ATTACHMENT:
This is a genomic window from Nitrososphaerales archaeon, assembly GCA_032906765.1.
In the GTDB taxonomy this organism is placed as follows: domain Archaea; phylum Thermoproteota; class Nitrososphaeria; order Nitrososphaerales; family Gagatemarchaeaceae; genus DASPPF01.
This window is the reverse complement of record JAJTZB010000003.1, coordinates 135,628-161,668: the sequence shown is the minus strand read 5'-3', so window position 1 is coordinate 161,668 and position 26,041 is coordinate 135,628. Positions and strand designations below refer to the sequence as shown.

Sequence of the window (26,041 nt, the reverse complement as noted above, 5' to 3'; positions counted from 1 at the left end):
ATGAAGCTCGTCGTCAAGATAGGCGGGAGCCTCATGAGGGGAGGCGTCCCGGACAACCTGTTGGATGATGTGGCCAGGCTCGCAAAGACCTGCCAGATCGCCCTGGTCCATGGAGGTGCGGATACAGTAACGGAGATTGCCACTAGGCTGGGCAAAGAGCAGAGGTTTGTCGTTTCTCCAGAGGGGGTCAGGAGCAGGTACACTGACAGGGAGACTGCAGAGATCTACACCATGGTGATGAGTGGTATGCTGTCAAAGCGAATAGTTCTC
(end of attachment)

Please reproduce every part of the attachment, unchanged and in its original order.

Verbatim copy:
This is a genomic window from Nitrososphaerales archaeon, assembly GCA_032906765.1.
In the GTDB taxonomy this organism is placed as follows: domain Archaea; phylum Thermoproteota; class Nitrososphaeria; order Nitrososphaerales; family Gagatemarchaeaceae; genus DASPPF01.
This window is the reverse complement of record JAJTZB010000003.1, coordinates 135,628-161,668: the sequence shown is the minus strand read 5'-3', so window position 1 is coordinate 161,668 and position 26,041 is coordinate 135,628. Positions and strand designations below refer to the sequence as shown.

Sequence of the window (26,041 nt, the reverse complement as noted above, 5' to 3'; positions counted from 1 at the left end):
ATGAAGCTCGTCGTCAAGATAGGCGGGAGCCTCATGAGGGGAGGCGTCCCGGACAACCTGTTGGATGATGTGGCCAGGCTCGCAAAGACCTGCCAGATCGCCCTGGTCCATGGAGGTGCGGATACAGTAACGGAGATTGCCACTAGGCTGGGCAAAGAGCAGAGGTTTGTCGTTTCTCCAGAGGGGGTCAGGAGCAGGTACACTGACAGGGAGACTGCAGAGATCTACACCATGGTGATGAGTGGTATGCTGTCAAAGCGAATAGTTCTC